Unless the dash guage are going wonky
Or the starter circuits are going out and have developed a sticky contact, which will eventually burn something out

Radiate The Happy

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Moses Lake, WA

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Posted: 02/12/18 06:47pm Link  |  Quote  |  Print  |  Notify Moderator

Amp gauge? I think it is more apt to be a voltmeter.
I would use a volt meter on the alternator side of the isolator, and then check each of the outputs.
What kind of reading is the dash gauge showing?

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Bothell Wa.

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Posted: 02/12/18 07:08pm Link  |  Quote  |  Print  |  Notify Moderator

Some Chrysler/Dodge vehicles from a bit earlier than the OP's rig did have ammeters.
Have you added anything lately? It's possible to add a load down stream of the gauge and have the meter show a higher reading than it really should. I have a vintage car that did this after adding a rad. cooling fan. Doesn't hurt anything.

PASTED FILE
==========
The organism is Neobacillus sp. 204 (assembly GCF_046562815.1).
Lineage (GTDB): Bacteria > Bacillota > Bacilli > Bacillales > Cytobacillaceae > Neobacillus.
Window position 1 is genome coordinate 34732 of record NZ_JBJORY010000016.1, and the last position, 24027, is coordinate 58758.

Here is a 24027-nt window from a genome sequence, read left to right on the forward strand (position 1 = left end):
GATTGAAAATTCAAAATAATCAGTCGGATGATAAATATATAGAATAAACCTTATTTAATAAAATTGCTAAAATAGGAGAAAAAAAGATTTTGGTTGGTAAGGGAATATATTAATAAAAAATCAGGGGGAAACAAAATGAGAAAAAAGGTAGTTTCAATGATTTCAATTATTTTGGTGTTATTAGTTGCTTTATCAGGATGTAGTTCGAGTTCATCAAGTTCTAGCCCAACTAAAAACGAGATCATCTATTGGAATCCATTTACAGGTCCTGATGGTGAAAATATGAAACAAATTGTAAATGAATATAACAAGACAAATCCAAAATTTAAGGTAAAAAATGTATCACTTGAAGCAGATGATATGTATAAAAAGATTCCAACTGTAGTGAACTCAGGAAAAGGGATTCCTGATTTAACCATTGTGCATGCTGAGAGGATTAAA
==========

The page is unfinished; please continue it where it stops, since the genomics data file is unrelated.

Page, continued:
Scott, Grace and Wesly
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Posted: 02/12/18 08:07pm Link  |  Quote  |  Print  |  Notify Moderator

Dashboard ammeters are notoriously inaccurate.

First, clean the battery terminals and the top of the battery. At a minimum, spray it down with a strong spray from a garden hose. Max sure the battery terminal on secure.

Get a digital multi-meter. The $6 Harbor Freight meters are not very good, but their $24 meter is not bad. Craftsman has a few to choose from in the $35-$50 range. No need to spend more than that.
  • Check and record the battery voltage before starting.
    It should be between 12.0 and 13.0
  • Turn the key on, high beams on and heater blower on high for about 5 minutes.
    Check and record the voltage. It should be above 11.0
  • Start the engine. Check and record the voltage. At a high idle, it should be above 13.8 but below 15.0
  • Go for a 10-15 minute drive with all accessories turned off. Check and record the voltage at idle. It should be between 13.2 and 13.8

The last reading is the one that would indicate over charging. But over charging could be caused by a high load.


Southern California

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Posted: 02/12/18 08:10pm Link  |  Quote  |  Print  |  Notify Moderator